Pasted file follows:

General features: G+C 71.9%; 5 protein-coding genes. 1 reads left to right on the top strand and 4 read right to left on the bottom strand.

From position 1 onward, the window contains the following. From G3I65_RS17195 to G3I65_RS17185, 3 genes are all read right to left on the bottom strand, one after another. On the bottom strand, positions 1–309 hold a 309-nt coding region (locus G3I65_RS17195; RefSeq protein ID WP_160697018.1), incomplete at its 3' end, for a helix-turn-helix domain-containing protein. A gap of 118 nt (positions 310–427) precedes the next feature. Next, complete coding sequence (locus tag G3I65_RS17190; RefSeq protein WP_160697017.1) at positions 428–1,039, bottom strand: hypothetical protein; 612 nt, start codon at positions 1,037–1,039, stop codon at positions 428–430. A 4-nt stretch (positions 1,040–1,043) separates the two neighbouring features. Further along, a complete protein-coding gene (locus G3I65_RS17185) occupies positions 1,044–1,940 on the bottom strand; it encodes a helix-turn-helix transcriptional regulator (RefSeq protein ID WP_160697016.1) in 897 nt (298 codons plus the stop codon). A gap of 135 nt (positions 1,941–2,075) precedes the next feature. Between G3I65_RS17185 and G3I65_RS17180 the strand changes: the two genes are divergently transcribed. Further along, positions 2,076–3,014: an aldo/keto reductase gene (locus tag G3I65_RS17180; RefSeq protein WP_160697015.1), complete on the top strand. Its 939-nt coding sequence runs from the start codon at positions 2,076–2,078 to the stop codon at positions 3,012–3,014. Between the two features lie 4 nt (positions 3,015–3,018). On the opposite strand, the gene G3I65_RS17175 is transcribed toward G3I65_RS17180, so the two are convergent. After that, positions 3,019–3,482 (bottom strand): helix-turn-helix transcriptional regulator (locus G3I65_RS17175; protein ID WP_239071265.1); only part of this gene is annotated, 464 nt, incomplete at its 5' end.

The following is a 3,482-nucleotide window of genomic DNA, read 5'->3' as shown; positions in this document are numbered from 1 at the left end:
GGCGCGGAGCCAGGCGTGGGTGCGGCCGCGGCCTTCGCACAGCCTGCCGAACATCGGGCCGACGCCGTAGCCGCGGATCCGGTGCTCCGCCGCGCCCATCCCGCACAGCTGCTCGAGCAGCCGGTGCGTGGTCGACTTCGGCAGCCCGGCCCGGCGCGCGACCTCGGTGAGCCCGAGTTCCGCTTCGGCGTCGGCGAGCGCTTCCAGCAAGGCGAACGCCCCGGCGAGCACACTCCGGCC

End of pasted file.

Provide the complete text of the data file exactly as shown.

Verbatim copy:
General features: G+C 71.9%; 5 protein-coding genes. 1 reads left to right on the top strand and 4 read right to left on the bottom strand.

From position 1 onward, the window contains the following. From G3I65_RS17195 to G3I65_RS17185, 3 genes are all read right to left on the bottom strand, one after another. On the bottom strand, positions 1–309 hold a 309-nt coding region (locus G3I65_RS17195; RefSeq protein ID WP_160697018.1), incomplete at its 3' end, for a helix-turn-helix domain-containing protein. A gap of 118 nt (positions 310–427) precedes the next feature. Next, complete coding sequence (locus tag G3I65_RS17190; RefSeq protein WP_160697017.1) at positions 428–1,039, bottom strand: hypothetical protein; 612 nt, start codon at positions 1,037–1,039, stop codon at positions 428–430. A 4-nt stretch (positions 1,040–1,043) separates the two neighbouring features. Further along, a complete protein-coding gene (locus G3I65_RS17185) occupies positions 1,044–1,940 on the bottom strand; it encodes a helix-turn-helix transcriptional regulator (RefSeq protein ID WP_160697016.1) in 897 nt (298 codons plus the stop codon). A gap of 135 nt (positions 1,941–2,075) precedes the next feature. Between G3I65_RS17185 and G3I65_RS17180 the strand changes: the two genes are divergently transcribed. Further along, positions 2,076–3,014: an aldo/keto reductase gene (locus tag G3I65_RS17180; RefSeq protein WP_160697015.1), complete on the top strand. Its 939-nt coding sequence runs from the start codon at positions 2,076–2,078 to the stop codon at positions 3,012–3,014. Between the two features lie 4 nt (positions 3,015–3,018). On the opposite strand, the gene G3I65_RS17175 is transcribed toward G3I65_RS17180, so the two are convergent. After that, positions 3,019–3,482 (bottom strand): helix-turn-helix transcriptional regulator (locus G3I65_RS17175; protein ID WP_239071265.1); only part of this gene is annotated, 464 nt, incomplete at its 5' end.

The following is a 3,482-nucleotide window of genomic DNA, read 5'->3' as shown; positions in this document are numbered from 1 at the left end:
GGCGCGGAGCCAGGCGTGGGTGCGGCCGCGGCCTTCGCACAGCCTGCCGAACATCGGGCCGACGCCGTAGCCGCGGATCCGGTGCTCCGCCGCGCCCATCCCGCACAGCTGCTCGAGCAGCCGGTGCGTGGTCGACTTCGGCAGCCCGGCCCGGCGCGCGACCTCGGTGAGCCCGAGTTCCGCTTCGGCGTCGGCGAGCGCTTCCAGCAAGGCGAACGCCCCGGCGAGCACACTCCGGCC